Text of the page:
New maps reveal heat stored in Britain’s abandoned coal mines

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1433 Last modified by the author on 21/01/2021 - 15:03
New maps reveal heat stored in Britain’s abandoned coal mines

The British Geological Survey and Coal Authority have released maps that for the first time reveal the extent to which heat is stored in Britain’s abandoned coal mines.

According to the Coal Authority, one quarter of the UK’s population live above abandoned coal mines. The mines are warmed by natural geothermal processes and where the mines are flooded, these are now being developed as a source of low carbon energy to heat homes and businesses.

To understand its potential more effectively, the British Geological Survey (BGS) and the Coal Authority have released an interactive map showing where the mines are and the extent by which temperatures increase with depth.

The new mapping tool will be freely available to use by developers, planners and researchers to identify opportunities to investigate the use of mine water as a sustainable heat source.

View the online mapping tool - use the drop down menu at the top right hand side of the screen to select Temperature Maps

It is the first time the data has been brought together in this way, and illustrates the long-term feasibility of heating homes and buildings using this zero-carbon energy source.

BGS geoscientist Gareth Farr, who led the project, said:

" This has been a very exciting piece of work. It’s the first time we have been able to visualise the temperature of Britain’s coalfields. We have found records of heat temperatures going back more than 100 years and compared them to temperatures in the mines now, and found them to be quite similar. This is a clear indication that geothermal processes that create this heat will be here for a long time to come. " 

"Combined with other layers of data, the maps provide an important groundwork for developers, local authorities and scientists to explore new mine water heating schemes, and we are hopeful they will be of value to inform policy decision making."

The UK government has a target to increase the number of homes on heat networks from 2% to 18% by 2050. It is recognised that geothermal energy from mines, combined with heat pump technology, could provide a sustainable energy source for these networks that is both local and low cost.

Mine water is pumped to the surface and runs through a heat exchanger, which transfers the heat around a district heat network. Cooled mine water is reinjected back into the mine through a separate borehole, so it can be reheated and used again.

Technical specialists at the Coal Authority say there is potential to kick-start a new renewable industry, creating employment, tackling climate change and attracting investment to the coalfield communities previously disadvantaged by mine closures.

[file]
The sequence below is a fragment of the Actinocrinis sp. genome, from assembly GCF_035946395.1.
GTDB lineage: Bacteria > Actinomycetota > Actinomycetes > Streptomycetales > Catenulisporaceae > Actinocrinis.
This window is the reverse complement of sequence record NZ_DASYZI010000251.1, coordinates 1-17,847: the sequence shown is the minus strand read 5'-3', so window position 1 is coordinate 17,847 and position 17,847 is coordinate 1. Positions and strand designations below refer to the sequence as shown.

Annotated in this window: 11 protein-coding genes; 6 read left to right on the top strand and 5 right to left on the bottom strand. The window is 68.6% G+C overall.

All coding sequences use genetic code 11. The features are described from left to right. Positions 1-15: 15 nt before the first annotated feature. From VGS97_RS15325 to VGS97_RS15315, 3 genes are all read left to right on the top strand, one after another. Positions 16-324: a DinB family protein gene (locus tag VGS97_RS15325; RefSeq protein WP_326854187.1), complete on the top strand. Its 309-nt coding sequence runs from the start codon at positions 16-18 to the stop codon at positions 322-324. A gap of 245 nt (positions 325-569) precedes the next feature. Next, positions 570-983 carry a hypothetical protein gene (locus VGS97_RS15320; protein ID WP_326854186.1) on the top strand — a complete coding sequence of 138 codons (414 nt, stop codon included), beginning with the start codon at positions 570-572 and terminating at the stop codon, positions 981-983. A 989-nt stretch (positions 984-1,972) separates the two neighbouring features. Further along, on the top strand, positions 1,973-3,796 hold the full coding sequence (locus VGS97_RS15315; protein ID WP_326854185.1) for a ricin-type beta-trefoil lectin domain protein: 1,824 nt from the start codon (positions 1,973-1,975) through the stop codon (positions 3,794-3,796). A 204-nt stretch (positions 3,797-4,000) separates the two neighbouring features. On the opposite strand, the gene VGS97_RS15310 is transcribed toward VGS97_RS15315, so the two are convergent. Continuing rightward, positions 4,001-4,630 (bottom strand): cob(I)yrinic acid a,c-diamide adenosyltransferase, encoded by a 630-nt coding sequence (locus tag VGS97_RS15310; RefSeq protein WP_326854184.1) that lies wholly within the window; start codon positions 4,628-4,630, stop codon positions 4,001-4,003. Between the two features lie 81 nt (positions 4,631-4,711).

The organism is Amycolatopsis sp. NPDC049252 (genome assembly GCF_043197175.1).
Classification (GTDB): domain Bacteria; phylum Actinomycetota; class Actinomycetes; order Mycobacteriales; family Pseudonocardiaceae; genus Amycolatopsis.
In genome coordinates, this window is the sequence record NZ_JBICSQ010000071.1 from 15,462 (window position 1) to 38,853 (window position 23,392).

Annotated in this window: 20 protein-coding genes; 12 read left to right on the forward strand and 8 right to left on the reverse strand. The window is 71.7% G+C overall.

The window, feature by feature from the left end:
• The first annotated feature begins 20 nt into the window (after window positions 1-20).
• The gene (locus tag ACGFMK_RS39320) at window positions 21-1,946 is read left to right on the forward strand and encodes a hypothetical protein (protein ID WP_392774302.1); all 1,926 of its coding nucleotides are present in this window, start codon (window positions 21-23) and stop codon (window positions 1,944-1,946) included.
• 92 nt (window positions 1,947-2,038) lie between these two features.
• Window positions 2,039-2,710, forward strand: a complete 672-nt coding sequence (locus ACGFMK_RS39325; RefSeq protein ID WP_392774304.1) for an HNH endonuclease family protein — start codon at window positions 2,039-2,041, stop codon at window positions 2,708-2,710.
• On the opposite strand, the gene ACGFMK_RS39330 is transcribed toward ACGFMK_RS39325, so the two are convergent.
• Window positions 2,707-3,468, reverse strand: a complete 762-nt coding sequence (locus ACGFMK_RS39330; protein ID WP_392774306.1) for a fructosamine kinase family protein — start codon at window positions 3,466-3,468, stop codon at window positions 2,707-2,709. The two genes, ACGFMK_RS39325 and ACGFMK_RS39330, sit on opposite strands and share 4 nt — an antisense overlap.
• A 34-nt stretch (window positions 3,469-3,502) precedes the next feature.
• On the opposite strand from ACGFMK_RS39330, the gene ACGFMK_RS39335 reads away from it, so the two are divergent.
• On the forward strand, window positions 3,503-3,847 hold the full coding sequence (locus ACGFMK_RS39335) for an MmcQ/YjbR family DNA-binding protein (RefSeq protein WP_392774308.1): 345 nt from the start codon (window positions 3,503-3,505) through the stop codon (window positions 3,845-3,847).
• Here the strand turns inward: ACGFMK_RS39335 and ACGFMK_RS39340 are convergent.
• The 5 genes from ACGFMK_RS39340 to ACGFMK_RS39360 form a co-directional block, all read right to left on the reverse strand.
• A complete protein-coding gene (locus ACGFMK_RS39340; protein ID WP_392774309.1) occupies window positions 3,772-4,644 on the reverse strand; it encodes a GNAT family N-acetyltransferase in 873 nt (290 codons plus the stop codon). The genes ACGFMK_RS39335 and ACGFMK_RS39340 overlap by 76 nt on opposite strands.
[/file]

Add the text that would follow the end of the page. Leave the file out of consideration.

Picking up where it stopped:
When aligned with the government’s ten point plan for a green industrial revolution, the warm water in abandoned coal mines is now being seen as a viable new form of sustainable energy with the potential to play a vital role in making homes and public buildings greener, warmer and more energy efficient.

The Coal Authority’s Head of Innovation, Jeremy Crooks, said:

"When miners were working in hot, dusty conditions, they would not have known that their efforts and the heat they worked in would one day create a sustainable source of energy for hundreds of years to come."

"We are currently reviewing more than 30 potential heat network opportunities using geothermal mine energy. Seaham Garden Village and Gateshead are the first two such schemes to secure funding from the government’s £320 million Heat Network Investment Programme, with others to follow."

The interactive maps highlight areas where warm water has been abstracted by pumping, creating opportunities to harvest heat without drilling into the workings.

Mr Crooks added:

"Heating accounts for 44% of energy use in the UK and 32% of its air pollution. It’s ironic that mining coal, a fossil fuel, would provide access to a low carbon, clean air, energy source that will last far longer than the 200 years of intensive mining that created this opportunity. The maps we’ve jointly produced is a visual indication of how real and exciting this opportunity is."

The research behind the maps is published in an open access paper by the Quarterly Journal of Engineering Geology and Hydrogeology.


This article was first found on the UK's government website.
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